Precious Metals


The Characteristics of Gold
Gold combines four basic characteristics that make it a universally treasured possession:

Gold's natural color can be further enhanced by alloying it with small amounts of other metals, yielding a spectrum of exquisite, subtle shades. Metalsmiths are able to create yellow, rose, green and white golds by adjusting the alloys. More copper results in a soft rose color; additional silver creates green gold; and nickel produces white. A popular trend is to combine two or more colors of gold in a single piece of jewelry.

It is estimated that only slightly more than 100,000 tons of gold have been taken from the earth during all of recorded history. And although gold can be found in rivers, seas and land in many parts of the earth, it is not easily extracted. Opening a mine is a time-consuming and costly operation, and several tons of ore are required in order to produce just one ounce of the precious metal.

Look no further than the nearest museum, where gold jewelry, coins and artifacts from ancient civilizations attest to the metal's enduring beauty and permanence.

Jewelers throughout the ages have preferred gold to all other metals for its beauty and ease of workmanship. Gold can be melted, or shaped, to create any design. It can be alloyed with a number of other metals to increase its strength and produce a variety of colors and can be re-melted and used again to create new designs.

Why Platinum?
Platinum is among the finest, purest and rarest precious metals. It has an understated elegance that appeals to both men and women.

One of the strongest and most enduring of metals, it is also one of the heaviest. A piece of jewelry containing 90 percent pure platinum weighs 60 percent more than a 14-karat gold piece of similar size. Because it shows little wear, platinum is ideal for jewelry that's worn every day. It's also hypoallergenic and resists tarnish.

Platinum has a high level of purity. In the United States, platinum jewelry generally contains anywhere from 85 to 95 percent pure platinum. By comparison, 18-karat gold is 75 percent pure gold and 14-karat gold only 58 percent pure gold.

If a piece of platinum jewelry is marked "Platinum," it contains at least 95 percent pure platinum.  Jewelry with 85 to 95 percent pure platinum is marked "850 Plat." or "850 Pt.," or "950 Plat." or "950 Pt.," etc.

Jewelry containing at least 50 percent pure platinum and at least 95 percent platinum group metals (platinum, palladium, iridium, osmium, rhodium and ruthenium) is marked with the platinum content followed by the content of the other metal. For example: "600 Plat. 350 Irid." or "600 Pt. 350 Ir."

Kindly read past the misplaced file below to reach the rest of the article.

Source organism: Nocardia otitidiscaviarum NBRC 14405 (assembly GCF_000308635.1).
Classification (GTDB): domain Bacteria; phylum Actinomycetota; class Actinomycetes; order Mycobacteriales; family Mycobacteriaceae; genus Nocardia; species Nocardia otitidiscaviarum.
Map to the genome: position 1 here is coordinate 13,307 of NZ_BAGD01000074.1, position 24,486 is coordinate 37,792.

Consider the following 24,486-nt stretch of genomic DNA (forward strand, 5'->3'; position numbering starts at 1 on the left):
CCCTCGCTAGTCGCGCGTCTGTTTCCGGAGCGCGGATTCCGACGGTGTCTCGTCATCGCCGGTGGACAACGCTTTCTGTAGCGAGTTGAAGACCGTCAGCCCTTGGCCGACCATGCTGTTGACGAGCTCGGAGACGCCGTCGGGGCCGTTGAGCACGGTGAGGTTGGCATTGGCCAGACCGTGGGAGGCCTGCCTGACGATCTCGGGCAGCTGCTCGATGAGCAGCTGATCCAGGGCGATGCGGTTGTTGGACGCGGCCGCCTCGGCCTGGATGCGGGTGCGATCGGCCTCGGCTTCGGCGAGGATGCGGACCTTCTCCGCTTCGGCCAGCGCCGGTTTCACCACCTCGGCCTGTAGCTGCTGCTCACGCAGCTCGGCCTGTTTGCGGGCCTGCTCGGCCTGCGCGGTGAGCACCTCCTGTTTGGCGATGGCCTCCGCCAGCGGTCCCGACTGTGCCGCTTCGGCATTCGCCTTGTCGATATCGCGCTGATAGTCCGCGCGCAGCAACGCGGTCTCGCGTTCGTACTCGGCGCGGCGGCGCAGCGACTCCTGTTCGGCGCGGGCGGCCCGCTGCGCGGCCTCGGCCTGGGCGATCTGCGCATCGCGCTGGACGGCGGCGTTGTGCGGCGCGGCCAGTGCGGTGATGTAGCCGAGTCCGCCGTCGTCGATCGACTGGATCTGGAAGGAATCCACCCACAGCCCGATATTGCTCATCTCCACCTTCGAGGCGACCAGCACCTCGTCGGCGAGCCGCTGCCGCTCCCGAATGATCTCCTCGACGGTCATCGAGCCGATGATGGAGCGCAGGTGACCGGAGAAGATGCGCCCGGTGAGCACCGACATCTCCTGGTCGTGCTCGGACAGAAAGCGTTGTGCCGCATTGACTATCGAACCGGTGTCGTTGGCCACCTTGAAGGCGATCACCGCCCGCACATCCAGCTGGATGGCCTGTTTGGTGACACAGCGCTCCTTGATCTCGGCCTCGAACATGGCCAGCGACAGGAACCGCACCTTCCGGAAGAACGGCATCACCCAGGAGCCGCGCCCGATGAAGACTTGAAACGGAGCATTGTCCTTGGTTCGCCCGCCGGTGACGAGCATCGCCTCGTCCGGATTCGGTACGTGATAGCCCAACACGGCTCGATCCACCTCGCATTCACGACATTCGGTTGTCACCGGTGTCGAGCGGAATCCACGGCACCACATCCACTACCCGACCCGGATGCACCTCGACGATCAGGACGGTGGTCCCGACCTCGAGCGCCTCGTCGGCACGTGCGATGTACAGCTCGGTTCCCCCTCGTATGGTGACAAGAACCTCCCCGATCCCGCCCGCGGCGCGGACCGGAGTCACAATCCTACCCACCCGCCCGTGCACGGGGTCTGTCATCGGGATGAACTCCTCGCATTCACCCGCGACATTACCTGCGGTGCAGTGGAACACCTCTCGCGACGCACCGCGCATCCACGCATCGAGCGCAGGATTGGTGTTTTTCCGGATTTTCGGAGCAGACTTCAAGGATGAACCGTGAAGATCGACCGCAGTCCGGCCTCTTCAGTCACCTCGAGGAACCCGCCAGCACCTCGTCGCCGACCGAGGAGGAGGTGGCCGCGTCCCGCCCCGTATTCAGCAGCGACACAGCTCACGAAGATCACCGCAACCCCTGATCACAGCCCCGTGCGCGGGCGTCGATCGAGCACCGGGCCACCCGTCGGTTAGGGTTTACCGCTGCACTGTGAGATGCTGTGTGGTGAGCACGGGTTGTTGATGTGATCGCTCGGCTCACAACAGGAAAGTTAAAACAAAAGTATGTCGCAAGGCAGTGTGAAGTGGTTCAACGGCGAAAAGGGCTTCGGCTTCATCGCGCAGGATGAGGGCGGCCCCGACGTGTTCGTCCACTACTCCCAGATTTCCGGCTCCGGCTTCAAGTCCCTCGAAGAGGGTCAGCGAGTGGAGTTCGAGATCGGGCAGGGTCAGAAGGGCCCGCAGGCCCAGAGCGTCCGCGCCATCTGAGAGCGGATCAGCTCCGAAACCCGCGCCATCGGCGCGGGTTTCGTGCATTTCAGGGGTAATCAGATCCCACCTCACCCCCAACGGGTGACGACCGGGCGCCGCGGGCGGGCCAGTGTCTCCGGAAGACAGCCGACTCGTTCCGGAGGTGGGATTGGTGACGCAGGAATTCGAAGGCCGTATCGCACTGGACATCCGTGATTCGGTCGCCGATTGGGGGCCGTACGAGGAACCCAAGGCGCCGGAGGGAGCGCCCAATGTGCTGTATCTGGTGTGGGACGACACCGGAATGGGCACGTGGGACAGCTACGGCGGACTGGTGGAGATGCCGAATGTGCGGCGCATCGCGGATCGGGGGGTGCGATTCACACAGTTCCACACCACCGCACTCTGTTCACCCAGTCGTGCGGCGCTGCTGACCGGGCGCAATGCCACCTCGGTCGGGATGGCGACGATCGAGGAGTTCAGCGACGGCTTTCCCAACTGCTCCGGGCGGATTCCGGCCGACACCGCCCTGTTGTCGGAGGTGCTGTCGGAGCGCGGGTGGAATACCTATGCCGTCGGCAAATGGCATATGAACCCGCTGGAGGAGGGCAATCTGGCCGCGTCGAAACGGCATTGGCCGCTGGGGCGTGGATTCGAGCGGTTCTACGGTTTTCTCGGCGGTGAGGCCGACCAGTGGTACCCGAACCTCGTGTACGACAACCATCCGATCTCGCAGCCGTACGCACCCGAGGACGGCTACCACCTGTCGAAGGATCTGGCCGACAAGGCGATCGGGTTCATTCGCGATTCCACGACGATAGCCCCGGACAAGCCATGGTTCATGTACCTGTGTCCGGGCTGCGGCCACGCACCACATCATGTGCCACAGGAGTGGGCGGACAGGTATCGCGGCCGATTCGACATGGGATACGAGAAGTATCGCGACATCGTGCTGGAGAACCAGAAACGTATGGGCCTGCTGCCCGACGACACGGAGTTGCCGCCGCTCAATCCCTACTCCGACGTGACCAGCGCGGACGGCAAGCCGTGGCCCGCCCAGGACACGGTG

Jewelry containing less than 50 percent pure platinum content cannot be marked with the word "platinum" or any abbreviation thereof.

The staff at Medawar Jewelers can explain these platinum markings to you and assist you in selecting platinum jewelry that will bring pleasure to you and the recipient for years to come.

Silver - Defining the Elements
Silver is an element that occurs naturally in the earth and is generally considered too soft in its pure form for practical use in jewelry, giftware or flatware. An alloy such as copper is usually added to make silver workable for jewelry.

Sterling Silver
Example of VermeilSterling silver is 92.5 percent (925 parts) pure silver and 7.5 percent (75 parts) alloy metal. Sterling is the primary material used for silver jewelry, giftware, holloware and flatware.

Coin Silver
Coin silver is 90 percent (900 parts) pure silver and 10 percent (100 parts) alloy metal. As its name implies, coin silver was used to produce U.S. currency during the 19th century. It is no longer a commonly used material.

Pronounced "vermay," vermeil is a French word describing sterling silver that has been electroplated with at least 100 millionths of an inch of karat gold.

Example of HollowareSilver knives, forks, spoons and various serving utensils are commonly referred to by this term.

Silver tableware that is larger than flatware and is designed to function as containers and decorative pieces. This category includes bowls, vases, serving dishes, trays and candlesticks.

Decorative and functional objects such as picture frames, desk accessories, key rings and vanity items.

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